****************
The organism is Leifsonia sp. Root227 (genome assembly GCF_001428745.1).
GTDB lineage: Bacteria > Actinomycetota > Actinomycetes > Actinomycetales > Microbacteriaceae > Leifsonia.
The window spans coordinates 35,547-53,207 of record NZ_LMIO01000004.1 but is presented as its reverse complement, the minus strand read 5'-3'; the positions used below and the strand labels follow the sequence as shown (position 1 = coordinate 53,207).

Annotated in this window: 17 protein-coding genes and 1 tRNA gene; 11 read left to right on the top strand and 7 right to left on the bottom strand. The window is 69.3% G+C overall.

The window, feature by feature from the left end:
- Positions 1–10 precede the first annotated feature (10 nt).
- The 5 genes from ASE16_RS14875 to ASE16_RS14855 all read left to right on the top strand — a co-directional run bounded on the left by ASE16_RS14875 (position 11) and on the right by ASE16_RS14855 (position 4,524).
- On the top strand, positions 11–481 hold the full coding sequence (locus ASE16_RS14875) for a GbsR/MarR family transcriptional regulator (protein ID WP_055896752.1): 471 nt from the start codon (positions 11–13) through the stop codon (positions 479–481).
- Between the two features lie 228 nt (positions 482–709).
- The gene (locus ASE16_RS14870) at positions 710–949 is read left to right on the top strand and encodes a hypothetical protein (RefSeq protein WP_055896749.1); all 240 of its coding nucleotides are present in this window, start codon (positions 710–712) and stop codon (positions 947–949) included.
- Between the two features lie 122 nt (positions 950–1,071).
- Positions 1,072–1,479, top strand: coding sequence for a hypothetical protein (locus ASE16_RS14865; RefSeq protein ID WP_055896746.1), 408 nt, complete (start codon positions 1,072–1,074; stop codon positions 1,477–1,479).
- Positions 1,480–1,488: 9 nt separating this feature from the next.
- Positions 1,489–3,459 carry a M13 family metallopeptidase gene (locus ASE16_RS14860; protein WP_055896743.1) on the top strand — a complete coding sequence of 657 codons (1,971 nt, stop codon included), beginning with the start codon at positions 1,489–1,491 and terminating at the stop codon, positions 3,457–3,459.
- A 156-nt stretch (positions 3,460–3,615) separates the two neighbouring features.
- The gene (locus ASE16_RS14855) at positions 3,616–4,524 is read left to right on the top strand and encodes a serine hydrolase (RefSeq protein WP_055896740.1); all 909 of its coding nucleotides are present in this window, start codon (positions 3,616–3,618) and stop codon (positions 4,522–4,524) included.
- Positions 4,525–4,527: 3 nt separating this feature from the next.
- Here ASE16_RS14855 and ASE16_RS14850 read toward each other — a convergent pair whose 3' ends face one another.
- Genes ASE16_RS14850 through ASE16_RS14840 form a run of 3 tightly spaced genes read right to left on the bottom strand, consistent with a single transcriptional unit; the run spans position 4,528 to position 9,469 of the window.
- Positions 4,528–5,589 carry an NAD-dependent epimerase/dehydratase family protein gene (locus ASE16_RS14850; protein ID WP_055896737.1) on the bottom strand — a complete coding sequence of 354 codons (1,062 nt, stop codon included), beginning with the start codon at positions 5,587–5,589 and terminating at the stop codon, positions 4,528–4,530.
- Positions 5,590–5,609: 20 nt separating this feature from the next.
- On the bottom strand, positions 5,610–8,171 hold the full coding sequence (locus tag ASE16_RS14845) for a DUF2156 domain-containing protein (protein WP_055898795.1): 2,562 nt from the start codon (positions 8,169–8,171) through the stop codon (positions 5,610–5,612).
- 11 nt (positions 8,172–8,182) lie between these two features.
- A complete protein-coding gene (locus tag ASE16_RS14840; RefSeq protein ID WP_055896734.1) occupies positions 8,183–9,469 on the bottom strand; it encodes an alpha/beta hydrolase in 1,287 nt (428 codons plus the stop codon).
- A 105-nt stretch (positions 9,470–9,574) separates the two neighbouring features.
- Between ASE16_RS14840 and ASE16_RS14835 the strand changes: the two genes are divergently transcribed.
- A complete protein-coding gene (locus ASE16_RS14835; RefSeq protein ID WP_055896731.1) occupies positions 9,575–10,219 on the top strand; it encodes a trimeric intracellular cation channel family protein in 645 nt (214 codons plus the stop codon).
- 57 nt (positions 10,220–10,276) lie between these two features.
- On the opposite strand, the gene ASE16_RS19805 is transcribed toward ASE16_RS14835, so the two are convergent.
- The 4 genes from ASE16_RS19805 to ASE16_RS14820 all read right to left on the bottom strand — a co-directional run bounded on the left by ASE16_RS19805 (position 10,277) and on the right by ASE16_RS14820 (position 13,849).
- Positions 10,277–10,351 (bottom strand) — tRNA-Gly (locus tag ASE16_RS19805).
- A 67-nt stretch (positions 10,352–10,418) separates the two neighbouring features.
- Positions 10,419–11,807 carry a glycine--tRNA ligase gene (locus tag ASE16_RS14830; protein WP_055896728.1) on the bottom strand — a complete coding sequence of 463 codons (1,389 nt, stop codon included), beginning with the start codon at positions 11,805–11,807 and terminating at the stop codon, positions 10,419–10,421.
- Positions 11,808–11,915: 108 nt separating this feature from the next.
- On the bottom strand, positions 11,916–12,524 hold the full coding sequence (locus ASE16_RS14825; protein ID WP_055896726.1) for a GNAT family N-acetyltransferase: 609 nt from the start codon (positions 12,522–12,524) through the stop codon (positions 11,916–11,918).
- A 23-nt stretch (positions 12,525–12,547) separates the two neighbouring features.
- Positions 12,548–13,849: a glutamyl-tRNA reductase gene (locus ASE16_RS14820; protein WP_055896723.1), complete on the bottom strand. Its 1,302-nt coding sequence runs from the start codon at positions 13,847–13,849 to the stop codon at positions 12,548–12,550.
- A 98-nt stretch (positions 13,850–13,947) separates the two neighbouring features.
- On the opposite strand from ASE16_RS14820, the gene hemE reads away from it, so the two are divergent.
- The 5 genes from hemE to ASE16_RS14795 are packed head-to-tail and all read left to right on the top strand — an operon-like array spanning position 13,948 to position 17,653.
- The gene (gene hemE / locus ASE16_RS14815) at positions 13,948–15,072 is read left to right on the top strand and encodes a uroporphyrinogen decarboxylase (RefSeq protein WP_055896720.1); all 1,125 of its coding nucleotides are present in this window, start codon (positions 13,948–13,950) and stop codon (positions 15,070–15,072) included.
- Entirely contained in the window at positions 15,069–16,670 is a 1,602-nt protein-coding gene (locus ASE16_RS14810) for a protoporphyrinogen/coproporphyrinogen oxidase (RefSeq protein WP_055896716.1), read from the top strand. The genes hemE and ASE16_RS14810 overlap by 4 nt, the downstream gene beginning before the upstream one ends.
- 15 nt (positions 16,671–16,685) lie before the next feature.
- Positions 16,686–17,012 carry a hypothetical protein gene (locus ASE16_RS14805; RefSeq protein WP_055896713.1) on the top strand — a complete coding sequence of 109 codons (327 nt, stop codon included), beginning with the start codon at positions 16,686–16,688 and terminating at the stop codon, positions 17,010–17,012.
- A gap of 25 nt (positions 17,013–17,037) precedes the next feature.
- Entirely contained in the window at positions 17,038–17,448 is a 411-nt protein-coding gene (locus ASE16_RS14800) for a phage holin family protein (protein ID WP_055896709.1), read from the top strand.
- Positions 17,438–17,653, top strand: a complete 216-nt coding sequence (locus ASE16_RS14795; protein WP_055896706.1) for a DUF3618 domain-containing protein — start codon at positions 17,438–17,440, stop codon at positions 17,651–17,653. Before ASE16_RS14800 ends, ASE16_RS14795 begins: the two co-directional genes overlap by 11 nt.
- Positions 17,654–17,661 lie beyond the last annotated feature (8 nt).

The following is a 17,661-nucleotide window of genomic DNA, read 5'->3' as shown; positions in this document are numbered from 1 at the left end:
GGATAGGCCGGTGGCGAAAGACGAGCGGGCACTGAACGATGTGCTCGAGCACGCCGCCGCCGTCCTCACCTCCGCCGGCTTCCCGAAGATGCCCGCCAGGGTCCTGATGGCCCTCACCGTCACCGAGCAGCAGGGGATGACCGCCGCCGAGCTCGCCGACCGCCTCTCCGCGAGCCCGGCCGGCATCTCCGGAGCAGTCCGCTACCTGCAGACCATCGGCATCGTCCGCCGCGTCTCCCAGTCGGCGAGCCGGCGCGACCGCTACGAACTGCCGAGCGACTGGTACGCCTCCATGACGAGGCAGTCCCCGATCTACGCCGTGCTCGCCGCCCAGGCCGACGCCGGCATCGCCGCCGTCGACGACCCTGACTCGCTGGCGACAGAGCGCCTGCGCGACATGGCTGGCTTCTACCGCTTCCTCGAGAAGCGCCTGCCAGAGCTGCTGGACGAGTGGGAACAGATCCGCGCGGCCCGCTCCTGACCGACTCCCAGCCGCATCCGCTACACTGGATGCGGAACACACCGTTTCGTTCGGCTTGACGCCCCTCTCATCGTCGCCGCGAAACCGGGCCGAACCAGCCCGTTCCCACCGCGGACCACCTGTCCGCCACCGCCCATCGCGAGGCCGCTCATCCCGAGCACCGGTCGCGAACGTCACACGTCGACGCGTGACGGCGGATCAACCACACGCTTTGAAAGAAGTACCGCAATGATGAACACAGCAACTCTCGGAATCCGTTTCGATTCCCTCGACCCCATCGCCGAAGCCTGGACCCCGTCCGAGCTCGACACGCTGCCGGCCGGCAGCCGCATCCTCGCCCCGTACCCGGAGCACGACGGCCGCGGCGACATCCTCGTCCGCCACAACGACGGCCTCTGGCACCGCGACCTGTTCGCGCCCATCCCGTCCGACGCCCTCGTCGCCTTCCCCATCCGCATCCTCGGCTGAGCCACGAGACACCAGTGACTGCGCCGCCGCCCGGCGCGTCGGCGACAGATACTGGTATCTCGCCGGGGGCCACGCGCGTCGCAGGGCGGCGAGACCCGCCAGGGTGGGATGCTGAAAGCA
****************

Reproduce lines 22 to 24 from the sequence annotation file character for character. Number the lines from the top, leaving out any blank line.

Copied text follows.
- On the bottom strand, positions 5,610–8,171 hold the full coding sequence (locus tag ASE16_RS14845) for a DUF2156 domain-containing protein (protein WP_055898795.1): 2,562 nt from the start codon (positions 8,169–8,171) through the stop codon (positions 5,610–5,612).
- 11 nt (positions 8,172–8,182) lie between these two features.
- A complete protein-coding gene (locus tag ASE16_RS14840; RefSeq protein ID WP_055896734.1) occupies positions 8,183–9,469 on the bottom strand; it encodes an alpha/beta hydrolase in 1,287 nt (428 codons plus the stop codon).